Yesterday, on Patriot Day, we remembered the nearly 3,000 lives lost during the terrorist attacks on Sept. 11, 2001. Most of us can still vividly remember exactly where we were and what we were doing the day we woke up to see airplanes flying into the World Trade Center.

Now, 17 years later, we have for the first time — starting today — youth who were born after the attack eligible to enlist in the U.S. military. It amazes me how fast time has flown by since then, as it seems like it happened so recently when my memories of that fateful day pop into my head.

I was still in the Marine Corps and was on my way to work as the marketing and public affairs representative for Marine Corps Recruiting Station Albuquerque, New Mexico when the news broke in over the radio that a plane had flown into the World Trade Center. Within minutes, my wife was calling me to tell me she was watching it on the news. Once I reached the office, which happened to be in the federal IRS building there, I watched as the second plane hit Tower 2, the third plane hit the Pentagon and then we heard about Flight 93 going down in Pennsylvania.

None of us knew exactly what was going on, but we did know we had been attacked devastatingly on our home ground for the first time Dec. 7, 1941, at Pearl Harbor.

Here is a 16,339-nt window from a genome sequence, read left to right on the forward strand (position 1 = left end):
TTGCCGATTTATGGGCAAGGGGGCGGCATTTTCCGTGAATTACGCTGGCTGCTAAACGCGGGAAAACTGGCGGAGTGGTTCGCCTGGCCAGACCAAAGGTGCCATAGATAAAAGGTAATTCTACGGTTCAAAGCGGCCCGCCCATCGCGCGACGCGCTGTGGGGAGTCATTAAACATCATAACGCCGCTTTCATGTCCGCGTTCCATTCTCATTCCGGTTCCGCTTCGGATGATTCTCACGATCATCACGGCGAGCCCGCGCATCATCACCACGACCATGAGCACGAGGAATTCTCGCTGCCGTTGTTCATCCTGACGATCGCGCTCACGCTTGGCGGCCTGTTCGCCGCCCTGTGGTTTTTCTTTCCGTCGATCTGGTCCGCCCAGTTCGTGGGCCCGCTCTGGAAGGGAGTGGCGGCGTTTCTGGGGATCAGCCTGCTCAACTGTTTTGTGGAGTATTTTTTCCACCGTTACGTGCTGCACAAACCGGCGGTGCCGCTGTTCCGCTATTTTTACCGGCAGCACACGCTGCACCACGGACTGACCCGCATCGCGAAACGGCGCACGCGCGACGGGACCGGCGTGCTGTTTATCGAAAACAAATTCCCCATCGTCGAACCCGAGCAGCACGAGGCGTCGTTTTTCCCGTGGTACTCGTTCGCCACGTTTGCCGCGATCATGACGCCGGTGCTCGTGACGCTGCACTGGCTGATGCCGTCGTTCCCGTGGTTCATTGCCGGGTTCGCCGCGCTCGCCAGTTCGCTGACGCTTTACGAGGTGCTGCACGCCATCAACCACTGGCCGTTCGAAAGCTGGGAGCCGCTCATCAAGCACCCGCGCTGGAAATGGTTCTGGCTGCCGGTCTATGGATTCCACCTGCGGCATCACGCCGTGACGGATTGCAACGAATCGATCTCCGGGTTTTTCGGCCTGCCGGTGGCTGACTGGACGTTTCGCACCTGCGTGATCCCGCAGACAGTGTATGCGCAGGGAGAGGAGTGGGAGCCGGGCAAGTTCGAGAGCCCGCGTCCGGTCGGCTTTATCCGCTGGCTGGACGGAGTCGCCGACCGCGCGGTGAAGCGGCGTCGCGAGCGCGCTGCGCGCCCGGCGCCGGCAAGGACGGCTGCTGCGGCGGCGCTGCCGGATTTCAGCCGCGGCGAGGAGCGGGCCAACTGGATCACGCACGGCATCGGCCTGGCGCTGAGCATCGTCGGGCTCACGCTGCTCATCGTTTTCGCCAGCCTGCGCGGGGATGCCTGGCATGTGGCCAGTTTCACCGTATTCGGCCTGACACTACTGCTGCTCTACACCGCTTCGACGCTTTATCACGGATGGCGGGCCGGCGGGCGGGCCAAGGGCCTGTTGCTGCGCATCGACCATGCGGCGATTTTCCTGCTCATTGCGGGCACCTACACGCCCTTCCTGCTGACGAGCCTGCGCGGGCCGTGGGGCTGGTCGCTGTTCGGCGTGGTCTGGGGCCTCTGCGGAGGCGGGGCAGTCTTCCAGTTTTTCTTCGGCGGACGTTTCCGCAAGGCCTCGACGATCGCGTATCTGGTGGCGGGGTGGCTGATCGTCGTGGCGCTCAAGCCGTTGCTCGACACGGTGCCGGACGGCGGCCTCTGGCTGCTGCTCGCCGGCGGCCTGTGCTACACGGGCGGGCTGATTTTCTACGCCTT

All federal buildings were ordered to be evacuated across the nation, as no one knew if there would be more hijacked planes coming in or where they would hit. Being the gung-ho Marine my commander was, he decided we did NOT need to evacuate because, hey, we were Marines.

He did change his mind, however, when the federal police walked in and told him to let us evacuate or he’d be going to jail. Which was a good thing, because my wife was not happy that I was still in a potential target building hours after the evacuation was ordered. We had barely been married for seven months at the time, so she wasn’t the hardened military spouse then that she is today.

For many of those serving today, the attack — and the videos on all news stations showing radical Muslims around the world celebrating the successful attack on the “Great Satan” — was the catalyst for joining the military. We each remember when we heard about the attack, and we all spent the following days glued to the TV to find out how bad it would turn out to be and who was responsible.

Many of our younger soldiers were too young to really remember why we are still at war against terrorists to this day, and soon we will have troops born after the event. It will be up to us to ensure they never forget what we’re fighting for.

David A. BRYANT is an Army retiree and a military journalist for the Killeen Daily Herald. You can reach him at or 254-501-7554. | 254-501-7554

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